[+] EnlargeJameis Winston, Andre Williams
Jeff Zelevansky/Getty ImagesAndre Williams and Jameis Winston came from opposite ends of the recruiting spectrum.
With national signing day coming Wednesday, we figured this is a good time to revisit where our All-ACC players stood when they signed with their schools. The results, as usual, offer some surprises.

Just one ESPN.com All-ACC player from this past season entered college as a five-star prospect. Williams was one of two two-star prospects. There were 11 four-star prospects and eight three-star prospects. Two players, both of whom are from the high school Class of 2009, don't have star ratings, as ESPN didn't start using star ratings until 2010. Kickers and punters have no ratings, rankings or grades.

(All rankings and information are from ESPN's Recruiting Nation.)

Offense

  • QB Jameis Winston, Florida State via Hueytown (Ala.) High: Four stars, No. 14 overall prospect, Class of 2012. Scout grade: 84
  • RB: Andre Williams, Boston College via Allentown (Pa.) Parkland High: Two stars, No. 152 RB, Class of 2010. Scout grade: 73
  • RB: Devonta Freeman, Florida State via Miami Central High: Four stars, No. 15 RB, Class of 2011. Scout grade: 80
  • WR: Sammy Watkins, Clemson via South Fort Myers (Fla.) High: Four stars, No. 39 overall prospect, Class of 2011. Scout grade: 82
  • WR: Rashad Greene, Florida State via Fort Lauderdale (Fla.) Saint Thomas Aquinas High: Four stars, No. 125 overall prospect, Class of 2011. Scout grade: 80
  • WR: Jamison Crowder, Duke via Monroe (N.C.) High: Three stars, No. 65 WR, Class of 2011. Scout grade: 78
  • TE: Eric Ebron, North Carolina via Greensboro (N.C.) Smith High: Four stars, No. 8 TE, Class of 2011. Scout grade: 80
  • T: Cameron Erving, Florida State via Colquitt County (Ga.) High: Three stars, No. 83 DT, Class of 2010. Scout grade: 76
  • T: Brandon Thomas, Clemson via Dorman (S.C.) High: No. 60 OG, Class of 2009. Scout grade: 76*
  • G: Laken Tomlinson, Duke via Chicago Lane Tech High: Three stars, No. 65 OG, Class of 2010. Scout grade: 75
  • G: Tre’ Jackson, Florida State via Wayne County (Ga.) High: Three stars, No. 50 DT, Class of 2011. Scout grade: 78
  • C: Bryan Stork, Florida State via Vero Beach (Fla.) High: No. 45 TE, Class of 2009. Scout grade: 76*
Defense

  • DE: Vic Beasley, Clemson via Adairsville (Ga.) High: Four stars, No. 19 ATH, Class of 2010. Scout grade: 80
  • DE: Kareem Martin, North Carolina via Roanoke Rapids (N.C.) High: Three stars, No. 59 DE, Class of 2010. Scout grade: 80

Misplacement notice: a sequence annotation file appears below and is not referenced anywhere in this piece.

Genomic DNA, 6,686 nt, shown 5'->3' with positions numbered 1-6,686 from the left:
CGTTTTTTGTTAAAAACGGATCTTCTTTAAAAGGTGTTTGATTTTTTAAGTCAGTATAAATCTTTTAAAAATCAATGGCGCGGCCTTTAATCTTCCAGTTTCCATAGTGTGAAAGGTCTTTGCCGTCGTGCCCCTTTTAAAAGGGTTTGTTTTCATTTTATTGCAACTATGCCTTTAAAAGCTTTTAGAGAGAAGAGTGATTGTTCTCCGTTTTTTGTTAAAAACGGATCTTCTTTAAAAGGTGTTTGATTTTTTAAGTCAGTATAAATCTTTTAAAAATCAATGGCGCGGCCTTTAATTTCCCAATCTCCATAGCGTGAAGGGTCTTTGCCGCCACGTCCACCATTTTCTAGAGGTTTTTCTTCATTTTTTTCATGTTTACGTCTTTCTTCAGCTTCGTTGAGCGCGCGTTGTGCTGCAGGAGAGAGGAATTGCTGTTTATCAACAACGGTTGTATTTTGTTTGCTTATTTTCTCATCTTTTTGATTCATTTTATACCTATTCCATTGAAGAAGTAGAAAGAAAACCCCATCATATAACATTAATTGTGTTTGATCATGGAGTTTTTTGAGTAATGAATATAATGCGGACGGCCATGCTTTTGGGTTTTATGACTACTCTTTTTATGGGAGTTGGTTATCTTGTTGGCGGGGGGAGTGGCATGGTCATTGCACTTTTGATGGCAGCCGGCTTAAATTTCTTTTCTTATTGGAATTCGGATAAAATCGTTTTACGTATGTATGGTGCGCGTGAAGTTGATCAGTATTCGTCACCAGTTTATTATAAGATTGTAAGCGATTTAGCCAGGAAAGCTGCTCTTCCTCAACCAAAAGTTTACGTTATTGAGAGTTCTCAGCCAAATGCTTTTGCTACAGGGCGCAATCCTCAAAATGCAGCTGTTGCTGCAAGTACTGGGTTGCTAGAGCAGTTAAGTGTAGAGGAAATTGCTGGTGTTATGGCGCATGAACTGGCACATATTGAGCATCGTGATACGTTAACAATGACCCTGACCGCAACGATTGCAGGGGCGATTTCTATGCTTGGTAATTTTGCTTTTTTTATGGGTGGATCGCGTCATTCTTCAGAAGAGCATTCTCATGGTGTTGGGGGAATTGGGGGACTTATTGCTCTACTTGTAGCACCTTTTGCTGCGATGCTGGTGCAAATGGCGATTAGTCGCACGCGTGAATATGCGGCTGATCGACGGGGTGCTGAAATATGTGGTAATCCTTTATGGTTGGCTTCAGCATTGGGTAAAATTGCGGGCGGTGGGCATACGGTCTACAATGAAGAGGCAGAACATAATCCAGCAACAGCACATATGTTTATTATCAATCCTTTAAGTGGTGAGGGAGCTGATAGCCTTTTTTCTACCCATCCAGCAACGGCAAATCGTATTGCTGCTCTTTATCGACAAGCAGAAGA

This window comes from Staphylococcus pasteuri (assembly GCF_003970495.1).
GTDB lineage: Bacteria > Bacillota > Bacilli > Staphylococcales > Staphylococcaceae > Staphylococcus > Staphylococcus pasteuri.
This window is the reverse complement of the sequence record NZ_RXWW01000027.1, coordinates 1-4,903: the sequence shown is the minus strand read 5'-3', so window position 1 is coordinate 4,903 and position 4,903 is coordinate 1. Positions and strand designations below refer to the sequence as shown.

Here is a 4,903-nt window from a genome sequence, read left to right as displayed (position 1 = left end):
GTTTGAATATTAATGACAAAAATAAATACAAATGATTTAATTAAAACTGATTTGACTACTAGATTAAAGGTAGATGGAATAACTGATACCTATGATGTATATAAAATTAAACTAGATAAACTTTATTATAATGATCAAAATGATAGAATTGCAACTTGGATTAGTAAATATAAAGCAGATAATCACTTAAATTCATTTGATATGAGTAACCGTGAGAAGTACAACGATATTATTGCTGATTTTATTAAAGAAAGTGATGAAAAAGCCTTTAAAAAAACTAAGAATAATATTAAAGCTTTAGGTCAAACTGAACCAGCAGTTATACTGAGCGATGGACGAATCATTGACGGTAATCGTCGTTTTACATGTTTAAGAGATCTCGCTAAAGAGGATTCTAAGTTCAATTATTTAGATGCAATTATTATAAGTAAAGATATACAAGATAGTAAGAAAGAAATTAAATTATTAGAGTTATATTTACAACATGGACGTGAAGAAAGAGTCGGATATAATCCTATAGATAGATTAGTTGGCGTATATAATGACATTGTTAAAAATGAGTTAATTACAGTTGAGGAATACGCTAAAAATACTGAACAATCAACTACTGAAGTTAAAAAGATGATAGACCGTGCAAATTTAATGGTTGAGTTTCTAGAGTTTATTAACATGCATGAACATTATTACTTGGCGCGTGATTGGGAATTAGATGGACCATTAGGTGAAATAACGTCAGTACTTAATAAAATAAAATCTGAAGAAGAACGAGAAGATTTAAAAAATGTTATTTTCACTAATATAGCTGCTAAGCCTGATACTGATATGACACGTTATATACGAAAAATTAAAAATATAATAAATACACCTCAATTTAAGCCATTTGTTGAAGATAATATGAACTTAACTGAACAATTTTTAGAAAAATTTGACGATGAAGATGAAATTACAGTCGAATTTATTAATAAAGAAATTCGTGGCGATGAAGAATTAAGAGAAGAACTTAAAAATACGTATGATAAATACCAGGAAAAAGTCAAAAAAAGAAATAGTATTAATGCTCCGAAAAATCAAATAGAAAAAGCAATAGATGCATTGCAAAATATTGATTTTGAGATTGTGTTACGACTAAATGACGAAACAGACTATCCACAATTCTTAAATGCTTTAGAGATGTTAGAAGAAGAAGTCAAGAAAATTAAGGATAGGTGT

• DT: Aaron Donald, Pitt via Pittsburgh Penn Hills High: Four stars, No. 22 DT, Class of 2010. Scout grade: 79
  • DT: Timmy Jernigan, Florida State via Lake City (Fla.) Columbia High: Four stars, No. 17 overall prospect, Class of 2011. Scout grade: 84
  • LB: Telvin Smith, Florida State via Valdosta (Ga.) Lowndes High: Four stars, No. 107 overall prospect, Class of 2010. Scout grade: 81
  • LB: Kelby Brown, Duke via Charlotte (N.C.) Christian High: Three stars, No. 88 OLB, Class of 2010. Scout grade: 75
  • LB: Kevin Pierre-Louis, Boston College via Stamford (Conn.) The King & Low Heywood Thomas School: Four stars, No. 20 OLB, Class of 2010. Scout grade: 79
  • CB: Lamarcus Joyner, Florida State via Fort Lauderdale (Fla.) Saint Thomas Aquinas High: Five stars, No. 6 overall prospect, Class of 2010. Scout grade: 87
  • CB: Kyle Fuller, Virginia Tech via Baltimore Mount St. Joseph High: Three stars, No. 43 CB, Class of 2010. Scout grade: 77
  • S: Terrence Brooks, Florida State via Dunnellon (Fla.) High: Three stars, No. 21 CB, Class of 2010. Scout grade: 70
  • S: Anthony Harris, Virginia via Cheesterfield (Va.) Lloyd C. Bird High: Two stars, No. 203 ATH, Class of 2011. Scout grade: 72
Special Teams

  • K: Nate Freese, Boston College via Strongsville (Ohio) High: Class of 2009
  • P: Pat O’Donnell, Miami via Palm Beach (Fla.) Central High: Class of 2009
  • SP: Ryan Switzer, North Carolina via Charleston (W.Va.) George Washington High: Four stars, No. 59 WR, Class of 2013. Scout grade: 80

ACC's lunchtime links

January, 31, 2014
Jan 31
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Enjoy Super Sunday, gang.

ACC's lunch links

January, 28, 2014
Jan 28
12:00
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Can't play much better than Duke did Monday.
The ACC's three quarterbacks struggled to get their North squad on the board Saturday, throwing three total interceptions in a 20-10 loss in the Senior Bowl.

[+] EnlargeStephen Morris
AP Photo/Chris O'MearaMiami QB Stephen Morris completed 10 of 18 passes for 89 yards and two picks at the Senior Bowl.
Clemson's Tajh Boyd, Miami's Stephen Morris and Virginia Tech's Logan Thomas combined to go 21 of 39 for 137 yards with no touchdowns. Thomas, who impressed all week down in Mobile, Ala., with his arm strength, threw just five passes, completing four. He was sacked five times for a total loss of 39 yards.

"I don't think I had much time to do anything with it," Thomas said, according to the Associated Press.

The other two quarterbacks managed to stay on their feet but accounted for the trio of turnovers.

Morris completed 10 of 18 passes for 89 yards with two picks. Boyd went 7 of 16 for 31 yards with one interception, adding two rushes for eight yards.

“Just talking to the linemen, they said these guys are kind of quick coming off the ball," Boyd said, according to the AP. "You've got to go out there and try to help those guys out."